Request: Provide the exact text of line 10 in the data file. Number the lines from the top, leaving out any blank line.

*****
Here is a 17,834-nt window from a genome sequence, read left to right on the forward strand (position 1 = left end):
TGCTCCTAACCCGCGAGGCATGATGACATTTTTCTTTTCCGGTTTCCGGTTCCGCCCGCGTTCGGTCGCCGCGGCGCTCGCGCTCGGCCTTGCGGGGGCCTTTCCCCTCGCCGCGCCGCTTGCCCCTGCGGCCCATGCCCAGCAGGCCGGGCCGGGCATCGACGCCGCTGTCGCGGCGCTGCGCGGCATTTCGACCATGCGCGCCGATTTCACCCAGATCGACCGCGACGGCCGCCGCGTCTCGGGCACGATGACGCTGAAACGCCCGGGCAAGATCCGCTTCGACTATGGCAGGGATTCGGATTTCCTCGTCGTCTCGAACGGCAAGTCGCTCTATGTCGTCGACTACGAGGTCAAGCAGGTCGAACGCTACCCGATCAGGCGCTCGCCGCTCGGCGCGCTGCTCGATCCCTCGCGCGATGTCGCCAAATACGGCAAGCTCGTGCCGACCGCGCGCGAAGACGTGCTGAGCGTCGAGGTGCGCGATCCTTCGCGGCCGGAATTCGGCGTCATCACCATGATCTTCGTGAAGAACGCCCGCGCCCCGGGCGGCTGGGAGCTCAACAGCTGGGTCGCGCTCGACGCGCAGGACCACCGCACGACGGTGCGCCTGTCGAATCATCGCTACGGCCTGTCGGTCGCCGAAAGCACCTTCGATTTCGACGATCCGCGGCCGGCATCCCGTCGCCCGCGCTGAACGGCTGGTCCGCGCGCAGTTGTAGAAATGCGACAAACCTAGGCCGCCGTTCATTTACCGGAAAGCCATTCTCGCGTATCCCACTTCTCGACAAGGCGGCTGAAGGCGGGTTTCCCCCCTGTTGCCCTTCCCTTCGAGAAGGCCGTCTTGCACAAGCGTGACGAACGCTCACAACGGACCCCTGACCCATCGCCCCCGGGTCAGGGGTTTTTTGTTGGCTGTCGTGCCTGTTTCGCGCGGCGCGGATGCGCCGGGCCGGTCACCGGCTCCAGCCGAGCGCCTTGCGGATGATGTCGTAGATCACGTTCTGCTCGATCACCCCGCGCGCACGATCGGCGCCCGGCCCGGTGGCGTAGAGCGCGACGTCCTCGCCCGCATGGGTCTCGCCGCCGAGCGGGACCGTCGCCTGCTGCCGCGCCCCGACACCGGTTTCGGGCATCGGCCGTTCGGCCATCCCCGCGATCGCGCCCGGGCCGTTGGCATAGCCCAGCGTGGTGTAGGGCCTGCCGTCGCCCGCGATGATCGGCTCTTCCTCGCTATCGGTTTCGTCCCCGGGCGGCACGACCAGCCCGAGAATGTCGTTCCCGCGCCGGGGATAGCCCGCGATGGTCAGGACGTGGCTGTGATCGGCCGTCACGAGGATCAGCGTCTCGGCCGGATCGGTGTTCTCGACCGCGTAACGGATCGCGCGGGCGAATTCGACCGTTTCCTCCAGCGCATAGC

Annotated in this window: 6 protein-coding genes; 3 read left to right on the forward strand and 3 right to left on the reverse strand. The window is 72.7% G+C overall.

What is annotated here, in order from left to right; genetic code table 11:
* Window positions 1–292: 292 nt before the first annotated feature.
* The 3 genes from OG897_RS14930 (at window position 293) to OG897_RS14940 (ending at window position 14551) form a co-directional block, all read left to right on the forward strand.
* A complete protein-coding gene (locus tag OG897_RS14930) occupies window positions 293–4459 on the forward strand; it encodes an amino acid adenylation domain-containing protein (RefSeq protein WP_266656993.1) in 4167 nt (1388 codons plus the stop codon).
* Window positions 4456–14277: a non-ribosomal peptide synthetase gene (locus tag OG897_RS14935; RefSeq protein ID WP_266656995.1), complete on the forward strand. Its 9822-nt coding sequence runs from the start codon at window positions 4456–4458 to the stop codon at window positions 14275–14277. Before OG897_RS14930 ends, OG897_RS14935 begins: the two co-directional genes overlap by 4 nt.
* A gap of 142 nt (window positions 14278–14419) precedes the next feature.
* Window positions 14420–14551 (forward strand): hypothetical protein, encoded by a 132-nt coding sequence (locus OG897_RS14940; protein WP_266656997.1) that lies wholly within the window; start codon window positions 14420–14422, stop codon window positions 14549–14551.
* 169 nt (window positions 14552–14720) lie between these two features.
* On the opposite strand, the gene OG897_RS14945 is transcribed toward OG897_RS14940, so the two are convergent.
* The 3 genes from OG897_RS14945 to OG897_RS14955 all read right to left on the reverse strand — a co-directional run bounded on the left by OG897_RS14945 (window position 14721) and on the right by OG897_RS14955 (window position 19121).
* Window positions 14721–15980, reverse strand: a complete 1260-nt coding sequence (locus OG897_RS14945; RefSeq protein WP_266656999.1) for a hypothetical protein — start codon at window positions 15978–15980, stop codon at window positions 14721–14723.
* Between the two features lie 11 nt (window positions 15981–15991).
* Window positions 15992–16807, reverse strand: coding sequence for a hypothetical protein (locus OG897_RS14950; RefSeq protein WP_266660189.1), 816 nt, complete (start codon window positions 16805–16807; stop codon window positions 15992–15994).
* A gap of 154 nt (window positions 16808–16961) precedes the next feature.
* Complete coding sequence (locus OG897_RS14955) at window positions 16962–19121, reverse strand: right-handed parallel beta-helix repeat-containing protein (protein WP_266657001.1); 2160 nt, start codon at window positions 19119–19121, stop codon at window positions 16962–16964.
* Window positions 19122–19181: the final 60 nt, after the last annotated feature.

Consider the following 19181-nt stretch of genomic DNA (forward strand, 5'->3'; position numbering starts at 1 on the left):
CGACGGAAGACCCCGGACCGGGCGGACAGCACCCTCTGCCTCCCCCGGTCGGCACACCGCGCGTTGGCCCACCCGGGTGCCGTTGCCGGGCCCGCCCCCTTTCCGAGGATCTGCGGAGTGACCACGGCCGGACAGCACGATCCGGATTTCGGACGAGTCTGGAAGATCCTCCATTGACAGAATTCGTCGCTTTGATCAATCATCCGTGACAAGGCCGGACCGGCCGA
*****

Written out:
* Window positions 14420–14551 (forward strand): hypothetical protein, encoded by a 132-nt coding sequence (locus OG897_RS14940; protein WP_266656997.1) that lies wholly within the window; start codon window positions 14420–14422, stop codon window positions 14549–14551.